In the spring of 2006, Steve Fainaru — then a war correspondent for the Washington Post — went for a long, contemplative hike near Phoenix Lake with his editor, Phil Bennett. The two Marin natives found themselves visiting the area at the same time and set off on the hike to discuss Fainaru’s impending return to Iraq. The tranquility of Marin’s trails were a stark contrast to the conflict then raging in Iraq, but by the end of the hike (and a round of beers at Sam’s Cafe in Tiburon), the two journalists had resolved that Fainaru’s next area of coverage should focus on the role of American independent contractors in Iraq.
That fateful walk set Fainaru on the path to a 14-month investigation that spawned a series of articles in the Washington Post — and eventually led not only to the best-selling book Big Boy Rules — America’s Mercenaries fighting in Iraq but also, in 2008, to a Pulitzer Prize.
Extraordinary accomplishments for a journalist — unless you happen to be named Fainaru. Steve’s younger brother Mark, who lives in Petaluma, may be even more well-known. Working at the San Francisco Chronicle, Mark Fainaru-Wada broke open what came to be known as the BALCO scandal, implicating some of the top athletes in America, including Barry Bonds and Marion Jones, in the widespread use of performance-enhancing drugs. That effort led to the 46-year-old’s best-selling book (co-authored by Lance Williams) Game of Shadows — as well as a George Polk Award for journalism. Two top investigative journalists from Marin? Perhaps not that surprising. But brothers?
“We were always a ‘news’ family,” explains Fainaru-Wada.
“Some of my earliest memories are of the Los Angeles Times spread around the breakfast table,” agrees Fainaru, now 49. “There was always a paper around.”
The family facility for words has deep roots. The brothers’ maternal grandfather (who penned the timeless song “Green Eyes”) was a Tin Pan Alley lyricist, and their paternal grandfather was the editor of a Romanian daily newspaper in Detroit.
“Their dad’s dad was a flaming Communist who was eventually blacklisted,” says the Fainaru brothers’ mom, Ellen Gilbert, who now works in Sausalito as a speech and language pathologist. “Politics were central in our family. We talked about everything, and everyone had a lot of strong opinions, to say the least.”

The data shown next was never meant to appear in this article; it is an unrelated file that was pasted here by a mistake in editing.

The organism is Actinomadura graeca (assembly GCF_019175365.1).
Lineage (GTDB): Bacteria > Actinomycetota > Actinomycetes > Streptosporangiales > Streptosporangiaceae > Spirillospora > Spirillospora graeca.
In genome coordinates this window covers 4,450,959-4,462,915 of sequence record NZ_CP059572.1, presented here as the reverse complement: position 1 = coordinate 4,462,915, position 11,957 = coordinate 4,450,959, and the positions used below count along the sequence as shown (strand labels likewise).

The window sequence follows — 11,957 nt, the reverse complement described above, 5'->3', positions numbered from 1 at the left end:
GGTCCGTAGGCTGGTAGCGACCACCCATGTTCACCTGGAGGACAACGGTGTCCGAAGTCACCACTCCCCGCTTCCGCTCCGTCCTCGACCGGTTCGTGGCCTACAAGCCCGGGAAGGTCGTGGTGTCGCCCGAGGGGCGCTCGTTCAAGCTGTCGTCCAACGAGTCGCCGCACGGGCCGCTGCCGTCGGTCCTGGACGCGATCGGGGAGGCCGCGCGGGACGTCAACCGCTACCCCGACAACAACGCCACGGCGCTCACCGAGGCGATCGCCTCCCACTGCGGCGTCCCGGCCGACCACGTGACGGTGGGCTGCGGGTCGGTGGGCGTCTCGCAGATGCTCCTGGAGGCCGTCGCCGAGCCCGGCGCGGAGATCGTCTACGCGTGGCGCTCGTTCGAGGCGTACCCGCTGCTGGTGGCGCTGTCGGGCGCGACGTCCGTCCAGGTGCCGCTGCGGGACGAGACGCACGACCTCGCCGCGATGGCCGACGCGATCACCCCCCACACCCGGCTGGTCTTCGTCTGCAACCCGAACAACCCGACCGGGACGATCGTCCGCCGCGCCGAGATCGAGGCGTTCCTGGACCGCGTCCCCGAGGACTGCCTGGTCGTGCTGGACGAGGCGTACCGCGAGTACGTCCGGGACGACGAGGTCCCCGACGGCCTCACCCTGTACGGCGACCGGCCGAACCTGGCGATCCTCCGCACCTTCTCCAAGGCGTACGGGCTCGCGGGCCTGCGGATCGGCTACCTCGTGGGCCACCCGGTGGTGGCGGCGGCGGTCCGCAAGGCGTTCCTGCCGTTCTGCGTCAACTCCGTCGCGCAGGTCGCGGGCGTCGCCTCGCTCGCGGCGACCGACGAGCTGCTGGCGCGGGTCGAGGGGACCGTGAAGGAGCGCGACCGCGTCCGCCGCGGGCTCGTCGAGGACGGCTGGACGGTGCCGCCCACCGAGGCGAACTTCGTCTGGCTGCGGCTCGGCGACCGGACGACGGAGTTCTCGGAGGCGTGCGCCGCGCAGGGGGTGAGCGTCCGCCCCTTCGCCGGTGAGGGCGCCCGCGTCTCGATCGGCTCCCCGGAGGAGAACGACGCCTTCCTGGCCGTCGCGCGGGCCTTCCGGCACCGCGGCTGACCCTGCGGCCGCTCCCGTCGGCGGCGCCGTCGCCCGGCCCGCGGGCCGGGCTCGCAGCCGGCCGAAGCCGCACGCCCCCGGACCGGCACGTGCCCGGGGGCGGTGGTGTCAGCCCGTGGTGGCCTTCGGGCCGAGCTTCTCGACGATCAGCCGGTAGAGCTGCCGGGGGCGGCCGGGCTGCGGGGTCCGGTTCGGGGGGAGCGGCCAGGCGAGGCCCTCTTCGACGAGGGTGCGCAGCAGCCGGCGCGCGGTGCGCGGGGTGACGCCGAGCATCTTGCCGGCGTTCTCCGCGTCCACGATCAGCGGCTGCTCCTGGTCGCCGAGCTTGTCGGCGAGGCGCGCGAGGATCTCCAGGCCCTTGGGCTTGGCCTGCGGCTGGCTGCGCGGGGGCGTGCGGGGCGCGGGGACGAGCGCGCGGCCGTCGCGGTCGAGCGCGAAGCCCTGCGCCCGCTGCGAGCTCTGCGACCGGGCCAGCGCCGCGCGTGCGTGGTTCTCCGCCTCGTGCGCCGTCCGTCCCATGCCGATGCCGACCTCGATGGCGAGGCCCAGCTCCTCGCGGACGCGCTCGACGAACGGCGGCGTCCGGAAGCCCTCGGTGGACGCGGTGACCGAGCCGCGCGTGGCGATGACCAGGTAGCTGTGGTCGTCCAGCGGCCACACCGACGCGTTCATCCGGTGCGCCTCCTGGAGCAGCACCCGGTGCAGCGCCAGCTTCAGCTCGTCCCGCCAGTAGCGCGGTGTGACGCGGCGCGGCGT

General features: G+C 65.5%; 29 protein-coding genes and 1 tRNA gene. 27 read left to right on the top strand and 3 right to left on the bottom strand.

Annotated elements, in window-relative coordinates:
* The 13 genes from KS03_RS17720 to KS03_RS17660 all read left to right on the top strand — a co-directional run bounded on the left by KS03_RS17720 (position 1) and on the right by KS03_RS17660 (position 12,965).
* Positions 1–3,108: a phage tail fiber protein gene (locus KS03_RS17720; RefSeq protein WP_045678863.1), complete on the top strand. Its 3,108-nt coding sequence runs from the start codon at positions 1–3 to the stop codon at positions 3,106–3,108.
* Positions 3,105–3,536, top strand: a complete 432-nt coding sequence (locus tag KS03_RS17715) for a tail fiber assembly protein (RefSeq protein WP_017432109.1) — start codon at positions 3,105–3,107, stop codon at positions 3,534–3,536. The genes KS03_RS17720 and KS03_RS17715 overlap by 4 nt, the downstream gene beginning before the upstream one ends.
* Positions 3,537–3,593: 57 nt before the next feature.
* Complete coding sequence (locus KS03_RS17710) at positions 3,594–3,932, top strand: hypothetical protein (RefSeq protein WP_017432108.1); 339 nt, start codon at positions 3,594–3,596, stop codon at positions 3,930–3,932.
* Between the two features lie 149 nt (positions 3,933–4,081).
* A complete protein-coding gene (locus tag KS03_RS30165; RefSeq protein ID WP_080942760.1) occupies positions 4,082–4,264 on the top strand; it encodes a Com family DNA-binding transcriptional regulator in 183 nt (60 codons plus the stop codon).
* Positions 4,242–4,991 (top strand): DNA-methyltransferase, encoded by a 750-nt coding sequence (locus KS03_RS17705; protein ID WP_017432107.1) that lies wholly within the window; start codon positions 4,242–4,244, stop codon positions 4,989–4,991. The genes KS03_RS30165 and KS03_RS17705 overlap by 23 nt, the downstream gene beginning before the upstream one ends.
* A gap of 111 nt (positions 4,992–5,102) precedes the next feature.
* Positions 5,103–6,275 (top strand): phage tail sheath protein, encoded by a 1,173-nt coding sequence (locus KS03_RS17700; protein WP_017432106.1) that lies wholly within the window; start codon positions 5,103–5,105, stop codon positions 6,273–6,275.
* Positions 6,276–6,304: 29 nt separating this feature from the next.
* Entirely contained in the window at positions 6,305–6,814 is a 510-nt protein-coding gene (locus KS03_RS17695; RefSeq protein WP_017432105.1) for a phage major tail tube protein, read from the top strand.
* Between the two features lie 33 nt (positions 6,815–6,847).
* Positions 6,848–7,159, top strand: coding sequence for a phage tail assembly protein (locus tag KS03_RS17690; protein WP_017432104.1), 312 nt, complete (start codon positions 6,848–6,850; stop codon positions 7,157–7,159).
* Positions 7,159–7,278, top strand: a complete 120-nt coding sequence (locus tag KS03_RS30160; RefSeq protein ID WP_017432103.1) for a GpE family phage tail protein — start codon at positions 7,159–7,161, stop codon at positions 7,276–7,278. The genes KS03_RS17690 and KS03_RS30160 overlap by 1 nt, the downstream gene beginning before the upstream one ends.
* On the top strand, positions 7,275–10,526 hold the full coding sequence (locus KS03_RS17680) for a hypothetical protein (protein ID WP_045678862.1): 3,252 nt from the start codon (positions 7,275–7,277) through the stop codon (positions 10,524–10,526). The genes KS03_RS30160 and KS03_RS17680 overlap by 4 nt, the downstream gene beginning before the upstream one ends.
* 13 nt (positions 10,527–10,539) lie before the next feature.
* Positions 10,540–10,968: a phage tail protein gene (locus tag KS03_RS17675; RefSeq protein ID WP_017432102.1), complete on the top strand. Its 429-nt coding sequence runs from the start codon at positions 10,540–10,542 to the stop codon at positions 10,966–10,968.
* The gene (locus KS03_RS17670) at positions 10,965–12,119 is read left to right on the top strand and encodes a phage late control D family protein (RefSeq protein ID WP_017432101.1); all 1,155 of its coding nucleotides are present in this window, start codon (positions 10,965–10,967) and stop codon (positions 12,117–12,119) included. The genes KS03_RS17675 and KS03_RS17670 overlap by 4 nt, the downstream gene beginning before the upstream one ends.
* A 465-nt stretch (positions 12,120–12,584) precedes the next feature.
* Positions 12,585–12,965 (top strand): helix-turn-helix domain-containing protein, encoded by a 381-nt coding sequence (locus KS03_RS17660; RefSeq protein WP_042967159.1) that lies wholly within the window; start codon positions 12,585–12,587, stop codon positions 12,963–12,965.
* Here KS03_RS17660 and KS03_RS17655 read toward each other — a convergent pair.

The pair’s love of journalism was further stoked by their time spent writing for the Bark, Redwood High School’s esteemed student newspaper. “My two advisers at Redwood were Sylvia Jones and Donald Brown,” says Mark. “They were critical in every way to me becoming a journalist and having passion and respect for it. Redwood was an incredible training ground. They knew what they were doing and took it seriously.” It’s no surprise that both writers got their starts in sports journalism. Steve played football and baseball at Redwood, and Mark was a varsity baseball player at Redwood as well.
Another factor in Marin’s double-header in journalistic accomplishment was simple sibling dynamics. “I watched Steve’s track, and it was appealing,” says Mark, though older brother Steve notes, “I wasn’t aware that Mark was really following me. He was writing for the Marin Independent Journal as a sophomore, covering games. He could have skipped college, honestly, because as a teenager, he was already a working journalist. I never really encouraged it — it just happened.”
In 2010, Steve left the Post to take a position as managing editor for The Bay Citizen, a nonprofit organization dedicated to independent reporting of San Francisco Bay Area news. “I was working out here for the Post, but I was really traveling too much,” he says. “I wanted to try my hand at editing, and after being a foreign correspondent for so long, The Bay Citizen was a real opportunity to create an organization that can do innovative and quality journalism, to grow journalism and to start something new from scratch.” After years of living abroad and on the East Coast, he’s happy to be back in the Bay Area, where he lives in El Cerrito with his girlfriend, Maureen Fan — herself a Washington Post writer, a former Beijing bureau chief and a Marin native.
Mark continues to cover sports with an investigative twist, having left the Chronicle in 2007 for ESPN, where he is a regular contributor to the network’s Outside the Lines program. Mark’s work on camera for ESPN has been similarly rewarding, though a bit strange for the newsprint veteran. “I never saw myself as a TV guy, and I still don’t. But it’s such a different medium, and I’m learning a ton about how to tell stories there. It’s a new challenge that I’m mostly enjoying.”
Fainaru-Wada says that after all the tumult of his BALCO experience — from grand jury subpoenas to appearances on Letterman — the most nerve-wracking experience turned out to be his graduation speech to the Redwood High class of 2007. “I’ve never been more nervous in my life,” he says. “It was a complete honor — especially with Sylvia Jones in the audience — and it turned out to be the highlight of my time involving BALCO.”
Their mother is, as expected, vastly proud of both siblings. “Oh my God, I’m so fortunate, so grateful and proud of them for not only their successes, but who they are,” she says. And after threats to Mark for his BALCO coverage and the inherent dangers of Steve covering the war in Iraq, she’s glad they’re now all together in the Bay Area: “They’ve given me amazing grandchildren. That we’re all living in same area now is just so great. We celebrate everything together, and really, I just feel fortunate.”